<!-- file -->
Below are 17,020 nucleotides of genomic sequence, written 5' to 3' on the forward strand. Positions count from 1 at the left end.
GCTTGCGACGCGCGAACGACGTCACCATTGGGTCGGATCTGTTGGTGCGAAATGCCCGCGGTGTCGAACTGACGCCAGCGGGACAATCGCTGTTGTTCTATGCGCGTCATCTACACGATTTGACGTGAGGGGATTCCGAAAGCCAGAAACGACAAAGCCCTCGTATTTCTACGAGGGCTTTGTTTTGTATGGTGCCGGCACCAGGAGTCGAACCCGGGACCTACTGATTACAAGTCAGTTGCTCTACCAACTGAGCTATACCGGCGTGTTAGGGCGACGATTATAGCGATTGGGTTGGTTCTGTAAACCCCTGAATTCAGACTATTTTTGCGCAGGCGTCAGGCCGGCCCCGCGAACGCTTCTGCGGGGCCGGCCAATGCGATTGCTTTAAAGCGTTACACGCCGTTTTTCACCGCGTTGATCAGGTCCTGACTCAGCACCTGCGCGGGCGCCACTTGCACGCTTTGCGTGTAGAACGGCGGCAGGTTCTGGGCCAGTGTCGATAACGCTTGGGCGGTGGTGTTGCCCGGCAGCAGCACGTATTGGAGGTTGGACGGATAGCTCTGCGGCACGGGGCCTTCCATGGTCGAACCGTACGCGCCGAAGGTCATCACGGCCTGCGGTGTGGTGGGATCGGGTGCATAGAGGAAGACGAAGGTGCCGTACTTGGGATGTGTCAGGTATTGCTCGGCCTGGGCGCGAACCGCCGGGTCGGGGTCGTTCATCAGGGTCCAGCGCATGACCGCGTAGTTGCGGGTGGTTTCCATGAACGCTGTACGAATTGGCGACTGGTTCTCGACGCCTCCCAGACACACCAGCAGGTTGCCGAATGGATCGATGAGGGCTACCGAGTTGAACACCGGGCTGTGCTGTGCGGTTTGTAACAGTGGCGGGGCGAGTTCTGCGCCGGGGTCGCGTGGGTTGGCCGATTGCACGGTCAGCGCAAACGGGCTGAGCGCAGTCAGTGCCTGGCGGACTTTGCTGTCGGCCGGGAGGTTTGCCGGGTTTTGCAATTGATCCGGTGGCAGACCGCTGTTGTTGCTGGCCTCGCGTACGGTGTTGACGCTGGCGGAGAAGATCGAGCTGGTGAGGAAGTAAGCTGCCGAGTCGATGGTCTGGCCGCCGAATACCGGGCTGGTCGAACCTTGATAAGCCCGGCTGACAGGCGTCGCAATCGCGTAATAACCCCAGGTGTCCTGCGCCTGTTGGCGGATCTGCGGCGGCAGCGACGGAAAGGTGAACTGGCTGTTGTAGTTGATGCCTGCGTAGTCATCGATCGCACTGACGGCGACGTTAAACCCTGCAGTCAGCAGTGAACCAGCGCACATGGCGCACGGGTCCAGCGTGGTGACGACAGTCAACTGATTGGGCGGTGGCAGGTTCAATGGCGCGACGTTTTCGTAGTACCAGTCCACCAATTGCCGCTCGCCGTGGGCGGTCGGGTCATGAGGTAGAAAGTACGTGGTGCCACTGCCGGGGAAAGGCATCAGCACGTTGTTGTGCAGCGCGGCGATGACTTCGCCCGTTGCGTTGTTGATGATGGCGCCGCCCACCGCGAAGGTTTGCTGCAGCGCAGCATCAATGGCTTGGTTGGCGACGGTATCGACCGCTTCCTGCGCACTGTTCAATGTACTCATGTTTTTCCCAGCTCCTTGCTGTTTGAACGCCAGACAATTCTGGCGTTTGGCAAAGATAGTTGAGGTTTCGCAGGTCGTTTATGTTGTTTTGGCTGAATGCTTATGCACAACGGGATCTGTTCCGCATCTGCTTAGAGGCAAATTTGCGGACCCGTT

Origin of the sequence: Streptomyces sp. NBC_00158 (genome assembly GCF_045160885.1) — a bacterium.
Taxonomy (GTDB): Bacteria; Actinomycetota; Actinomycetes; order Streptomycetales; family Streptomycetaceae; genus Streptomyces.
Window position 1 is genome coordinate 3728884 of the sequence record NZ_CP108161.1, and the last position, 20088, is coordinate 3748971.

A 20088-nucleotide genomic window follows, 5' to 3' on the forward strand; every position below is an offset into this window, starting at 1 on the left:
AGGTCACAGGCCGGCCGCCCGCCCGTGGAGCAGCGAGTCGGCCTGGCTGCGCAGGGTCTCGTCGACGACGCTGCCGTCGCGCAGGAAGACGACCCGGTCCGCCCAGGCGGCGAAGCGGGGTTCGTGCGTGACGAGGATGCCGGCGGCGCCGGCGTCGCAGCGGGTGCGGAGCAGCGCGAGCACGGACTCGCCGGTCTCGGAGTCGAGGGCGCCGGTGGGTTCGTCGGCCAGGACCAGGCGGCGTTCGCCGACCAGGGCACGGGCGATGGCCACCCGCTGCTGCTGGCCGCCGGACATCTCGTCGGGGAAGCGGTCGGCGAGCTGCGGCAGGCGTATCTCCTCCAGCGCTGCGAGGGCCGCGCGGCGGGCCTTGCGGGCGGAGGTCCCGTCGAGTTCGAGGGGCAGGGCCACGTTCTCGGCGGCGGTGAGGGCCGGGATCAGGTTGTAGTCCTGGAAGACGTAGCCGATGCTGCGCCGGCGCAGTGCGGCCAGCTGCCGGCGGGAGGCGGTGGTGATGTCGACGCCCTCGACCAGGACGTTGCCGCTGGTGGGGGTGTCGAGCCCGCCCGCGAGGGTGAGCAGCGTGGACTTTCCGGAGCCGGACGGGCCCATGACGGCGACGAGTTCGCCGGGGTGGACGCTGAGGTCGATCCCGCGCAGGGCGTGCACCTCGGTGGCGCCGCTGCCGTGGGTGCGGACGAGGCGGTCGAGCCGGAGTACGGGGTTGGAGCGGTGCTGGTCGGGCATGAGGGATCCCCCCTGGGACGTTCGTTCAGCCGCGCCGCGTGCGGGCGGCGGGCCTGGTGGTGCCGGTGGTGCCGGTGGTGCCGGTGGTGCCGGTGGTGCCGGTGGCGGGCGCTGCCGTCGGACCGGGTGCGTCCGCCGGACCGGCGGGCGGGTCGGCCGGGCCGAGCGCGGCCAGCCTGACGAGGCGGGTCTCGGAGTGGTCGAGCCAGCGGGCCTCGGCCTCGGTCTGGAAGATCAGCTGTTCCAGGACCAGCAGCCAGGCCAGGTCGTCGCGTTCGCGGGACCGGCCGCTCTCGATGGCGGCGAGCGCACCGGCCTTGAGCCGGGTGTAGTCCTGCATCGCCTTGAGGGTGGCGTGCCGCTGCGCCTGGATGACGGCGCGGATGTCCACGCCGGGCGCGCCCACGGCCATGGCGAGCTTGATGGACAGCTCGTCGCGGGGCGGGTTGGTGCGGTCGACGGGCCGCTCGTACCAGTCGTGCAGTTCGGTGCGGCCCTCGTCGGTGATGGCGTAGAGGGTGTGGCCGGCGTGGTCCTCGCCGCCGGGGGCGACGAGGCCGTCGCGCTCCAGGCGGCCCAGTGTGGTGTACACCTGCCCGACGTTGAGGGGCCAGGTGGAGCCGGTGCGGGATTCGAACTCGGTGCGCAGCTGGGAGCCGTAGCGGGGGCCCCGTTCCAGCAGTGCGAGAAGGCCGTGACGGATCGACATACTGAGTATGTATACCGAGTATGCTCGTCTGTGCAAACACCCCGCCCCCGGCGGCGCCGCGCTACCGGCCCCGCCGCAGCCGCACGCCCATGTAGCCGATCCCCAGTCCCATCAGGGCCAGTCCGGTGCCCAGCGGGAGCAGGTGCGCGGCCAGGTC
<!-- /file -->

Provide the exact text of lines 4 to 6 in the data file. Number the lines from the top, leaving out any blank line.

Taxonomy (GTDB): Bacteria; Actinomycetota; Actinomycetes; order Streptomycetales; family Streptomycetaceae; genus Streptomyces.
Window position 1 is genome coordinate 3728884 of the sequence record NZ_CP108161.1, and the last position, 20088, is coordinate 3748971.

A 20088-nucleotide genomic window follows, 5' to 3' on the forward strand; every position below is an offset into this window, starting at 1 on the left: